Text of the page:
In February 2015, the IN published a global Request for Information (RFI) for the acquisition of 50 NSUAS for MDA, Intelligence, Surveillance, and Reconnaissance (ISR), anti-piracy, anti-terrorism, and search-and-rescue operations (SR). The RFI said that such NSUAS must be able to operate from surface ships as small as 50 metres in length, which would include some missile boats. Therefore, such NSUAS (or a component thereof) may need to be small or hand-launched. This RFI did not, however, result in any acquisitions.

The increased demand for responsive shipborne UAS capabilities, therefore, required drafting a second RFI to meet the IN’s needs of NSUAS.

RFI 2022

In light of those mentioned above, the IN published a new RFI for NSUAS on 28 June 2022, requesting the acquisition of 40 NSUAS to fulfil the tasks indicated in the previous RFI. The NSUAS are to be sourced under the Buy (Indian-IDDM) or Buy (Indian) or Make categories of the DAP (Defence Acquisition Procedure) 2020, ensuring a high level of indigenous content in line to foster self-reliance in the defence industry. Other key RFI components are given below.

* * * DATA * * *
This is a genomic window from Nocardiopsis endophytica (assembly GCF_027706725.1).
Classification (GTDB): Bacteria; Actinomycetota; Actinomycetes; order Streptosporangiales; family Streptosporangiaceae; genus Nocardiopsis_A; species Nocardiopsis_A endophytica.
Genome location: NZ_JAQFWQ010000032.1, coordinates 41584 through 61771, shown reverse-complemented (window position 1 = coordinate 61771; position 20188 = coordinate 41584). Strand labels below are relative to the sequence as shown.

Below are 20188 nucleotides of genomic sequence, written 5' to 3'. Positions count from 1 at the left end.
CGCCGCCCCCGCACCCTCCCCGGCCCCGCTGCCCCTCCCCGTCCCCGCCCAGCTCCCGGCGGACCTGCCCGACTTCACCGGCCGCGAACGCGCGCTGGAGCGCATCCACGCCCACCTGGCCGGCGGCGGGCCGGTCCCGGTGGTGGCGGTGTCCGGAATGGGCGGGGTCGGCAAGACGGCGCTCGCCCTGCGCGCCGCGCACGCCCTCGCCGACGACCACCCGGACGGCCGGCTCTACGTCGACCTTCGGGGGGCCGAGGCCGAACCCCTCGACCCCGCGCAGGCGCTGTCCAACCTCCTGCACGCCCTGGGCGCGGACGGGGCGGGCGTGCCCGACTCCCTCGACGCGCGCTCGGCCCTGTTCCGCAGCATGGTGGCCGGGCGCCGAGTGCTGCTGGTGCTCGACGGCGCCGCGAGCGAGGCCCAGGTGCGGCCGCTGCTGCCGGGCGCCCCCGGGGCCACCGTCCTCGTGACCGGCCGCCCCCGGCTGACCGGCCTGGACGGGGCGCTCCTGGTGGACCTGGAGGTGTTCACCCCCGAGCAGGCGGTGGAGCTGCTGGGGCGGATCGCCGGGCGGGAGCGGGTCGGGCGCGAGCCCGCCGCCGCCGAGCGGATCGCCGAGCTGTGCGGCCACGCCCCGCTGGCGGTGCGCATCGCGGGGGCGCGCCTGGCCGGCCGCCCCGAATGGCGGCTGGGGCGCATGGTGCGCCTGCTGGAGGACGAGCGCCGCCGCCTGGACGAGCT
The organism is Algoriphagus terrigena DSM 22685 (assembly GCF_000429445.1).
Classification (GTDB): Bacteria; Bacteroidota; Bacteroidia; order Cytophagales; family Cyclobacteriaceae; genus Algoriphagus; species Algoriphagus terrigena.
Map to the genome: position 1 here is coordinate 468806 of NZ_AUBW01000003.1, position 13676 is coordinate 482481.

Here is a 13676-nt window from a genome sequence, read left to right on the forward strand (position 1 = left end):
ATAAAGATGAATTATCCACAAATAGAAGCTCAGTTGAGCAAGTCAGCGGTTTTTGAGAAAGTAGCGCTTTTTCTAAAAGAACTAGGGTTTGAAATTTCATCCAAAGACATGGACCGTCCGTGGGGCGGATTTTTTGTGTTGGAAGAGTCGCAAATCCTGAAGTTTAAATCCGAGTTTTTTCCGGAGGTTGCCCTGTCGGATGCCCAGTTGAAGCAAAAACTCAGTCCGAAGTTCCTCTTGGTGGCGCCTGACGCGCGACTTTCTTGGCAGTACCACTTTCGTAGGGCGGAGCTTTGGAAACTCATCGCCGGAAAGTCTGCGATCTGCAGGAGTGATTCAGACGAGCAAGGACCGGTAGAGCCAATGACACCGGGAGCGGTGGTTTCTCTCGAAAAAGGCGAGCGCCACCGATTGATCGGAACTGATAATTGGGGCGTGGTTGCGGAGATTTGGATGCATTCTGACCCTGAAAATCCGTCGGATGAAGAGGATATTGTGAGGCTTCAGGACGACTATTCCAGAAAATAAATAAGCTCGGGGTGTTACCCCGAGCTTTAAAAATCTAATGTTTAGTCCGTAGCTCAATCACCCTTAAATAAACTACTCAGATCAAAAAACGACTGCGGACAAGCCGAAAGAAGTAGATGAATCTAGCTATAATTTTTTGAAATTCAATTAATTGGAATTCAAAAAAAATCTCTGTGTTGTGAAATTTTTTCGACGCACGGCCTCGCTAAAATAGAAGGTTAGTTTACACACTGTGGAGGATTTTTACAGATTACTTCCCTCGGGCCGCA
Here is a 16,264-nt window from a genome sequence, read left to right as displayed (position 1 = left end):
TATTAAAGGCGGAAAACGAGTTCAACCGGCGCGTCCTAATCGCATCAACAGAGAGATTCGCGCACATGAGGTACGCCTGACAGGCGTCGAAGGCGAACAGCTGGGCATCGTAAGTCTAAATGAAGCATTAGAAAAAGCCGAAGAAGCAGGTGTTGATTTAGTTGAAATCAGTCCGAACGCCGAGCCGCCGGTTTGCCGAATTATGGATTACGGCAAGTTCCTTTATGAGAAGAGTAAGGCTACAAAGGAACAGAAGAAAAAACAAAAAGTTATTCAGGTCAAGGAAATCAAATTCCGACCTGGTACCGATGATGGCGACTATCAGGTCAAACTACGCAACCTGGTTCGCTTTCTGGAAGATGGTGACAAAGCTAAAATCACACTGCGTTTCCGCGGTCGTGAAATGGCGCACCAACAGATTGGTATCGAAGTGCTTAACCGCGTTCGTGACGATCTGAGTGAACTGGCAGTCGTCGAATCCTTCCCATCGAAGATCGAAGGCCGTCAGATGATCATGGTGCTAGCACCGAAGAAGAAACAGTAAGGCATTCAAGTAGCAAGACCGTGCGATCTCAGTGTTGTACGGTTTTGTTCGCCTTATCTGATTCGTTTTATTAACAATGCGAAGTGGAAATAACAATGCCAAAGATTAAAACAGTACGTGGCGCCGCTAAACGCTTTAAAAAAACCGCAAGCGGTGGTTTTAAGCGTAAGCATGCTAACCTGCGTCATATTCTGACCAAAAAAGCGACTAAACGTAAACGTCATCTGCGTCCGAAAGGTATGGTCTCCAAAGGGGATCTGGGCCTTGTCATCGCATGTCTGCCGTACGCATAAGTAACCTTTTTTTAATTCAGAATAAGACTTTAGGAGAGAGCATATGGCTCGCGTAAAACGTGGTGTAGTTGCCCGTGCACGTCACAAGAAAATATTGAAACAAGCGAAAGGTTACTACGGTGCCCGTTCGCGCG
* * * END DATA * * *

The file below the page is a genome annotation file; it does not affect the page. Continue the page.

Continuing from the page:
NSUAS must be capable of operating from ship or land throughout the day or night and in conditions of low visibility. It should feature autonomous or manual flight modes or a combination of the two and a “return home” option. The UAS should be Vertical Take-off and Landing (VTOL)/Automatic Take-off and Landing (ATOL) capable and operable from all ships of length higher than 100m (for operation from corvettes to aircraft carriers of the IN) and beaches and unprepared littoral surfaces. The NSUAS system should be tropicalised for maritime use within a -20 to +55 degree Celsius temperature range. It should be able to launch and recover in winds up to 15 knots when GPS is unavailable ( 25 feet per second). The UAV must be able to float to be recovered in the water.